Monday, April 2, 2012

Mixing Up Meatless Mondays! Homemade Hot Sauce & Homemade Ketchup

I know on Meatless Mondays I usually do a dinner or a side dish but this time I thought it would be fun to showcase some condiments that you can make from scratch!

These are super easy to make and you probably have most of the ingredients on hand for them. The hot sauce can have any mix of peppers that you want and the ketchup spices can be adjusted accordingly to meet your tastes.

The fries that you see in the picture are sweet potato waffle fries and they are delicious with the homemade ketchup (or any ketchup for that matter, but they aren't the point of the post :) ). As I said, the hot sauce can be made with any combination of peppers and you can leave the seeds in or take them out for less heat. I left all of the seeds in! I used a mix of four banana peppers, 2 habaneros, and 1 jalapeno pepper (which is also why my sauce is so yellow) but the possibilities are endless. This sauce isn't even sneaky spicy, you should just be ready for it if you leave in all of the seeds. But in this house we love spicy food, even my three year old, although he hasn't tried this sauce. 

before cooking  

after cooking

On to the ketchup, this was a fun experiment since I have never made my own ketchup before. I was out of ketchup from the store but I had saved the bottle and so I put the ketchup I made into the squeeze bottle to store it in the refrigerator and that's working beautifully. If there are any spices you aren't a fan of or you think something else would be good then this ketchup is easy change to your tastes. I made a half recipe (the recipe below is half of the original) because it seemed like it would make a lot and I'm not sure that we will eat all of half the recipe within a month but we may come close. So, if you're looking for a fun weekend project these sauces could really brighten up your meals and knowing that you made them makes them that much better! Happy Cooking!

Homemade Hot Sauce
Makes 7-8 oz
- 8 Habanero or other hot chiles
- 4 cloves of garlic
- 1 teaspoon agave syrup, honey, or brown rice syrup
- 1 teaspoon sea salt
- 1 cup apple cider vinegar

1. Wash the chiles and remove the stems, be sure to wear gloves if you have them. Leaving the seeds in will provide a hotter finished product.
2. In a non-aluminum pot bring all ingredients to a boil, then reduce to a simmer.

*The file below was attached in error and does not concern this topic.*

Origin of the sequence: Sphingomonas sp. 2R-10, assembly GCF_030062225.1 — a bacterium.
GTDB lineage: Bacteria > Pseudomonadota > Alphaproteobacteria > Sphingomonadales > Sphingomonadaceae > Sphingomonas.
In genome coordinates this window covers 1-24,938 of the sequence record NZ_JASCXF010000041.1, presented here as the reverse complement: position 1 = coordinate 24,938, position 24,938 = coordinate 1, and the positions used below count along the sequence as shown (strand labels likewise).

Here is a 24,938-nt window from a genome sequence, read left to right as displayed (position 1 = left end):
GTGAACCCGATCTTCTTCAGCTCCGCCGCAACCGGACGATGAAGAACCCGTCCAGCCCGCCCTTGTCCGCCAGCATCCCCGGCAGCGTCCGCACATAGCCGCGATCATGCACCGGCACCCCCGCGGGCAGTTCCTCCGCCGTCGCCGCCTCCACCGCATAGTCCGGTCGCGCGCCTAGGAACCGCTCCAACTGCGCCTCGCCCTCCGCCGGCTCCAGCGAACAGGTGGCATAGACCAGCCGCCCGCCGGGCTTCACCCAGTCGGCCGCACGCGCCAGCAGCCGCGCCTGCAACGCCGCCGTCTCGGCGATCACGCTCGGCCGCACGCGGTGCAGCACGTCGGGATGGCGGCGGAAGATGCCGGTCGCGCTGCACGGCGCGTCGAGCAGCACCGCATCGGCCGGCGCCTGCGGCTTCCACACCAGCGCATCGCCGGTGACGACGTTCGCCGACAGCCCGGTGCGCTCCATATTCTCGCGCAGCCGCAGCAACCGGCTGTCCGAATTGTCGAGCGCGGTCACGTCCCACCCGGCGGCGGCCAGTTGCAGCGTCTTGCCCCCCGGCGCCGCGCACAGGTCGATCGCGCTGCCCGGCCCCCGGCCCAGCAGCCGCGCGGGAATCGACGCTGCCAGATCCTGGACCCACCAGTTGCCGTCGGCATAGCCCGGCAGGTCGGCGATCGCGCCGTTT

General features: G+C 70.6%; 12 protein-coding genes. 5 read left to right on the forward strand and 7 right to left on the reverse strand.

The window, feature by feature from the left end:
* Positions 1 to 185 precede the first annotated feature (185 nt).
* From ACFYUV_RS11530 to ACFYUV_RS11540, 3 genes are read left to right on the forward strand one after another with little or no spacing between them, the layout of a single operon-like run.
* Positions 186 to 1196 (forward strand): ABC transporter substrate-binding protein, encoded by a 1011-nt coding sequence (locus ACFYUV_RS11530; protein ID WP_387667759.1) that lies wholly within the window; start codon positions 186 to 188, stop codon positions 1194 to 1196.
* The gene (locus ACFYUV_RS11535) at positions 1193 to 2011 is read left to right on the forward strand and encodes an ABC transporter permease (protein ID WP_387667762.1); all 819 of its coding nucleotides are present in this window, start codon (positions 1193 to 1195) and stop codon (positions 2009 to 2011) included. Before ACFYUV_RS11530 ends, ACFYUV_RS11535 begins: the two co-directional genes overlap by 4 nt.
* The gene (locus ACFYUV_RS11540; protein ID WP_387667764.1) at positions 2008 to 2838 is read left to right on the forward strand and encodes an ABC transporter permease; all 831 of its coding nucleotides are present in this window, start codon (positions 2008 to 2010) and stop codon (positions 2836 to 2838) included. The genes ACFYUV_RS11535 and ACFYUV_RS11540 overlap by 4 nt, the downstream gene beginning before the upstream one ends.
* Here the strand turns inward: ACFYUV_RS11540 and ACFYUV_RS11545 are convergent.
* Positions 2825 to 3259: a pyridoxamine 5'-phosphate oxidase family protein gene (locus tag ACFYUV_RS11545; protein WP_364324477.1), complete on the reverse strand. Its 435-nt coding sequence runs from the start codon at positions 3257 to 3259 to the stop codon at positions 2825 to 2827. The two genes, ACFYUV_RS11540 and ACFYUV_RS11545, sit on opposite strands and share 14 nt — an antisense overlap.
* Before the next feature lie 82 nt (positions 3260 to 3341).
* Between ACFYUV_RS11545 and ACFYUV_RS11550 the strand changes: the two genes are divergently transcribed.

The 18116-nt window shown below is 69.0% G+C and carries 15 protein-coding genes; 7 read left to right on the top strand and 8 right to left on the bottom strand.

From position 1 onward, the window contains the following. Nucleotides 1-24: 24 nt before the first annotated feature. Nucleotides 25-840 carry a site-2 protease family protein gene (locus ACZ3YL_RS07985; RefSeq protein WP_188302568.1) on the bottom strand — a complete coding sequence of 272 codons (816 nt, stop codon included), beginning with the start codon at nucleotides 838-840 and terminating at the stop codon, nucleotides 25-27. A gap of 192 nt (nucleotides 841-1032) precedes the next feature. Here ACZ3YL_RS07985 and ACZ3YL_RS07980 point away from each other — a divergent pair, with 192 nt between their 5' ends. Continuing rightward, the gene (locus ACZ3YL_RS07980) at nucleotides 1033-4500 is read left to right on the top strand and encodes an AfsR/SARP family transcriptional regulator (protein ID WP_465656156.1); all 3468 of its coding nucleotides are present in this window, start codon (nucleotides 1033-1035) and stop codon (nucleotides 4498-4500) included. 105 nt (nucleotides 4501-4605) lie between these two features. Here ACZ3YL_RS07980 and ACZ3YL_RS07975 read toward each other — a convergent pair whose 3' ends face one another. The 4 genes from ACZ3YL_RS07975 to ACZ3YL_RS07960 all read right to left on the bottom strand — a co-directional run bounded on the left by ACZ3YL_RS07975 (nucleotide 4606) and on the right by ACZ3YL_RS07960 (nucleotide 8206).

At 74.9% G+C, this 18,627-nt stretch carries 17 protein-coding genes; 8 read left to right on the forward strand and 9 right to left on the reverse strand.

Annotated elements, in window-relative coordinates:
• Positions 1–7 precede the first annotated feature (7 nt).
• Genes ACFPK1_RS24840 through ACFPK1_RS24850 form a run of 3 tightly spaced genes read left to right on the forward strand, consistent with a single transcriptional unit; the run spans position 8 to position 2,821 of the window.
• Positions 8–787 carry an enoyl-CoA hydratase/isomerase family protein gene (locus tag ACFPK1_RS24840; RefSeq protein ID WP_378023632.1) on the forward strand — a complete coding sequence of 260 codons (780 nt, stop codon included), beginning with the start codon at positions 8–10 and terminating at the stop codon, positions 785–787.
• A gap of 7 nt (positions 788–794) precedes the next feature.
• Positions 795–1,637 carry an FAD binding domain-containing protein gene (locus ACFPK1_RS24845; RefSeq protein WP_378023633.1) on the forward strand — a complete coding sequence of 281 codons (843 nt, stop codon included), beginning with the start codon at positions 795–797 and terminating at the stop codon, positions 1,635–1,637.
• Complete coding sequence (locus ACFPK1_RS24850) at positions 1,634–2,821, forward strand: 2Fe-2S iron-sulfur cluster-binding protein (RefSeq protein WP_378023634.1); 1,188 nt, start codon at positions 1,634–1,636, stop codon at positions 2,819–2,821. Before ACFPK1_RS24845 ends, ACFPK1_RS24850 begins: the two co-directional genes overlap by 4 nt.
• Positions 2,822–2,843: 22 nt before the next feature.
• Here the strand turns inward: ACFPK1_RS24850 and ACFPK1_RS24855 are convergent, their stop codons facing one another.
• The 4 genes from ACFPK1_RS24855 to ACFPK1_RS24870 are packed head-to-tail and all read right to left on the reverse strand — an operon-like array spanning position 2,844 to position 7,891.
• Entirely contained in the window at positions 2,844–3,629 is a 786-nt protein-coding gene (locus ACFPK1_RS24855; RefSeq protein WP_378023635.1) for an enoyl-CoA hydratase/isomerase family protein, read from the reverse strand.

3. Cook until the sauce is tender, about 20  minutes, stirring occasionally. Remove from stove and let the sauce cool.
4. Blend the mixture using a blender or immersion blender until it is very smooth. Store sauce in an airtight container in the refrigerator. The sauce will keep about six months.

Homemade Ketchup
- 1 tablespoon olive oil
- ½ medium onion, chopped medium
- 1 clove garlic, minced
- 1 14-oz can tomato purée
- ¼ cup packed dark brown sugar
- 2 tablespoons cider vinegar
- 1 ½ teaspoons tomato paste
- ¼ teaspoon kosher salt
- ¼ teaspoon ground mustard
- dash ground cloves
- dash teaspoon cinnamon
- 1/8 teaspoon cayenne pepper

1. Heat oil in a medium saucepan over medium heat. Add the onion to the pan and cook 5-8 minutes until the onion is softened but not browned, stirring occasionally. Add in the garlic and stir. Cook until the mixture is fragrant, about 30 seconds. Add the tomato purée, brown sugar, vinegar, tomato paste, salt, mustard, cloves, allspice, and cayenne pepper to the pan and stir to combine. Bring to a boil, then reduce heat to low and simmer. Stir the sauce occasionally, until it is thickened to the consistency of ketchup, about 45 to 60 minutes.
2. Place the ketchup in a blender and purée the mixture until it is completely smooth.
3. Using the same saucepan (after cleaning it) place a fine strainer on the pan. Pour the ketchup in the strainer force the ketchup through the strainer using a spatula.
4. Taste ketchup and if necessary adjust the seasoning. Pour the ketchup into an airtight jar and store in the refrigerator for up to 3 months.

Printable recipe

Hot Sauce recipe from The Recipe Renovator and Ketchup recipe adapted from Serious Eats

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